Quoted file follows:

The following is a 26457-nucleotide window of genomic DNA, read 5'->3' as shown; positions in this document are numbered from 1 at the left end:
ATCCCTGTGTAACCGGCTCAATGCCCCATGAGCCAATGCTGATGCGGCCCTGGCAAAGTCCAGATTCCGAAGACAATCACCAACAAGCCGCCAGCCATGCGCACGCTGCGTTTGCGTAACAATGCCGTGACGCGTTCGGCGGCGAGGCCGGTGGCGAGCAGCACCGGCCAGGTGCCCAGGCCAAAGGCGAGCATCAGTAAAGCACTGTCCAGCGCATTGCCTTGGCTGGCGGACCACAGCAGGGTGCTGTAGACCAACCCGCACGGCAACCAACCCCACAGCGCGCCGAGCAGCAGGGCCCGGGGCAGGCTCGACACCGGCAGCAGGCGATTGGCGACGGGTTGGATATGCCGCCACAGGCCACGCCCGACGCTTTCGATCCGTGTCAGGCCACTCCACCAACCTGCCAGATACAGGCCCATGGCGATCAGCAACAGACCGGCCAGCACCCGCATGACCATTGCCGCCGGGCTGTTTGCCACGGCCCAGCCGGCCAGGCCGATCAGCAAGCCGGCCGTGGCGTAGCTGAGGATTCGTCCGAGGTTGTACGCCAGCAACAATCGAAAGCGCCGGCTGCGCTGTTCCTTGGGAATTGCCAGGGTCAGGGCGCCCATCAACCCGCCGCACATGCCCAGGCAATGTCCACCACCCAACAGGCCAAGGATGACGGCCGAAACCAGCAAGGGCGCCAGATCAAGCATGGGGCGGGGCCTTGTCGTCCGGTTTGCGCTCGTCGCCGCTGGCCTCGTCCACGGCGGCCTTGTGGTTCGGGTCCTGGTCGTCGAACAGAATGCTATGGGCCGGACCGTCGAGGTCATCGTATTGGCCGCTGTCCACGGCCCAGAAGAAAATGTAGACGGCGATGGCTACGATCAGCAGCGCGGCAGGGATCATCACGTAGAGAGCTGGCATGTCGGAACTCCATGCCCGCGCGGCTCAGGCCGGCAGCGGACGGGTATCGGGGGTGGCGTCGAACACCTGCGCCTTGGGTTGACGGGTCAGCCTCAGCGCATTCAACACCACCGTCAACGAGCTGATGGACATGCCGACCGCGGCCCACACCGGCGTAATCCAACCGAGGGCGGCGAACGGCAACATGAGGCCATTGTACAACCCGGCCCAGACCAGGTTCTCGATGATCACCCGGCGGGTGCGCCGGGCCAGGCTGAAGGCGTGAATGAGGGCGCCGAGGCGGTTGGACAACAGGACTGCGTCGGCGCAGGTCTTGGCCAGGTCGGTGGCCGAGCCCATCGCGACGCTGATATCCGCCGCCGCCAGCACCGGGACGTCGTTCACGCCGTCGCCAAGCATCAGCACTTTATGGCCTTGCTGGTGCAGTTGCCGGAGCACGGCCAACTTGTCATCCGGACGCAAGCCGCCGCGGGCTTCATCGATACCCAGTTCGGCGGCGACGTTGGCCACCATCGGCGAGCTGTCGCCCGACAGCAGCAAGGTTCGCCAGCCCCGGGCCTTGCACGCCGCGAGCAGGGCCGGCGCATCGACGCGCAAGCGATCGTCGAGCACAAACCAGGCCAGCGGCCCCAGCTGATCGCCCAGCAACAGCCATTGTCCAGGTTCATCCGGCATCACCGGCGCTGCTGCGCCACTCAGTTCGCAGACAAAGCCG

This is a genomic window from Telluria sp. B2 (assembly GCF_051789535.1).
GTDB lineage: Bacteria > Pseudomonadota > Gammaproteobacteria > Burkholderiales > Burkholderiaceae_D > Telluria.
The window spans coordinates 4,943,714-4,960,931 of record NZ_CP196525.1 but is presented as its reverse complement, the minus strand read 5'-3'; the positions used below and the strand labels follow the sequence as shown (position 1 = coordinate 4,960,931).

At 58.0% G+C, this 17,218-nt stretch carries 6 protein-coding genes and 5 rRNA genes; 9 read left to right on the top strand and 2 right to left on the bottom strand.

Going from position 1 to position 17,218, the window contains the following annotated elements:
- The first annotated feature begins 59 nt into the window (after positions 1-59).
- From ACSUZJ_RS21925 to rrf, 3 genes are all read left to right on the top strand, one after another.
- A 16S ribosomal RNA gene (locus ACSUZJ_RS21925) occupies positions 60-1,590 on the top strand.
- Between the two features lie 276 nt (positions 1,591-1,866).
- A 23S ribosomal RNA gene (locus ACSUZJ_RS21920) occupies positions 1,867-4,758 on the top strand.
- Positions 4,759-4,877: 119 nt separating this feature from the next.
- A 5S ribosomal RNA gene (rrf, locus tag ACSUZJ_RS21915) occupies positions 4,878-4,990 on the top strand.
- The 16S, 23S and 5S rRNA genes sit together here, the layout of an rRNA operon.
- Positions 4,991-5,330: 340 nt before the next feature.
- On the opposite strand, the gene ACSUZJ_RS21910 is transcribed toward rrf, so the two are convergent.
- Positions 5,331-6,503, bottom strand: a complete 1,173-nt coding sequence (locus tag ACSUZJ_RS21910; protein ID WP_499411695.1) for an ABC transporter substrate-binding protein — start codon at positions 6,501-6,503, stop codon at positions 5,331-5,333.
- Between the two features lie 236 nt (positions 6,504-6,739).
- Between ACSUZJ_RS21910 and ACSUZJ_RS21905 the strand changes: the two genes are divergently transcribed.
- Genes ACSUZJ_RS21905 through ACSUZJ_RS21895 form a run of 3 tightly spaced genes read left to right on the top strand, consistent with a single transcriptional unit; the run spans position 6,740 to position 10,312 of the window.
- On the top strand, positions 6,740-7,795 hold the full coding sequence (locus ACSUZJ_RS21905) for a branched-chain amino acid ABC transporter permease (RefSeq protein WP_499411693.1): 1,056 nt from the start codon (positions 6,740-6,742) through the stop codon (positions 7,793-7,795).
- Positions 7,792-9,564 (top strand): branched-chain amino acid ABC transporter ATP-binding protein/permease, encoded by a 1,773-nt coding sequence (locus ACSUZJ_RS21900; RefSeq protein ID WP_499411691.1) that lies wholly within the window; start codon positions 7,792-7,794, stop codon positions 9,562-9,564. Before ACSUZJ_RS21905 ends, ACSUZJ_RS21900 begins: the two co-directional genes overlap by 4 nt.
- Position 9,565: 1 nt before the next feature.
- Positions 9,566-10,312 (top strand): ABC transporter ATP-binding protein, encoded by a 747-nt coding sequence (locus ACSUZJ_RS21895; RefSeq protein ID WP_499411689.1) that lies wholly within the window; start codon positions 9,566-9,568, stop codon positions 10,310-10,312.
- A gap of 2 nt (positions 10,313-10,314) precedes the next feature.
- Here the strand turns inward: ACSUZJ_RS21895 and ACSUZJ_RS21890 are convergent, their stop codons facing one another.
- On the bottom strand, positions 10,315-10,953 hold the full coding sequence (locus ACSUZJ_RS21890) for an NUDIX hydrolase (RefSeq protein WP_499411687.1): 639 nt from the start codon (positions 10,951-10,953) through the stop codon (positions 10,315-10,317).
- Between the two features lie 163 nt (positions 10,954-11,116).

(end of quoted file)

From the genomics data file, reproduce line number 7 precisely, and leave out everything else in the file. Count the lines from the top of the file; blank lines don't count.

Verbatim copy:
Going from position 1 to position 17,218, the window contains the following annotated elements: